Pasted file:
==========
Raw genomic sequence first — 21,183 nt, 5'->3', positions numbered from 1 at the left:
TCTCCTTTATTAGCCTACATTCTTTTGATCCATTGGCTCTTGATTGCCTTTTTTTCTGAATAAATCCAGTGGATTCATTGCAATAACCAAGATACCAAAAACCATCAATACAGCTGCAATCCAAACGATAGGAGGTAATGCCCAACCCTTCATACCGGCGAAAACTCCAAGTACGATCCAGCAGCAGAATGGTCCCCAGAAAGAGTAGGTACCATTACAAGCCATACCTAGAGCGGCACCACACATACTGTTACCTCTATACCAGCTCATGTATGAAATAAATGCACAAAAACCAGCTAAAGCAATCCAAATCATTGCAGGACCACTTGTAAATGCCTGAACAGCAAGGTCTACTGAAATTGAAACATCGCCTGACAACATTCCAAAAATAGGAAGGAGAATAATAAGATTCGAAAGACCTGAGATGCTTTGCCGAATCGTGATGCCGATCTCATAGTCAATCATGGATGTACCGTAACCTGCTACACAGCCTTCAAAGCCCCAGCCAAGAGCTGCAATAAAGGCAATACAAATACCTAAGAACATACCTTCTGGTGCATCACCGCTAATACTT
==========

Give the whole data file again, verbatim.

Raw genomic sequence first — 21,183 nt, 5'->3', positions numbered from 1 at the left:
TCTCCTTTATTAGCCTACATTCTTTTGATCCATTGGCTCTTGATTGCCTTTTTTTCTGAATAAATCCAGTGGATTCATTGCAATAACCAAGATACCAAAAACCATCAATACAGCTGCAATCCAAACGATAGGAGGTAATGCCCAACCCTTCATACCGGCGAAAACTCCAAGTACGATCCAGCAGCAGAATGGTCCCCAGAAAGAGTAGGTACCATTACAAGCCATACCTAGAGCGGCACCACACATACTGTTACCTCTATACCAGCTCATGTATGAAATAAATGCACAAAAACCAGCTAAAGCAATCCAAATCATTGCAGGACCACTTGTAAATGCCTGAACAGCAAGGTCTACTGAAATTGAAACATCGCCTGACAACATTCCAAAAATAGGAAGGAGAATAATAAGATTCGAAAGACCTGAGATGCTTTGCCGAATCGTGATGCCGATCTCATAGTCAATCATGGATGTACCGTAACCTGCTACACAGCCTTCAAAGCCCCAGCCAAGAGCTGCAATAAAGGCAATACAAATACCTAAGAACATACCTTCTGGTGCATCACCGCTAATACTT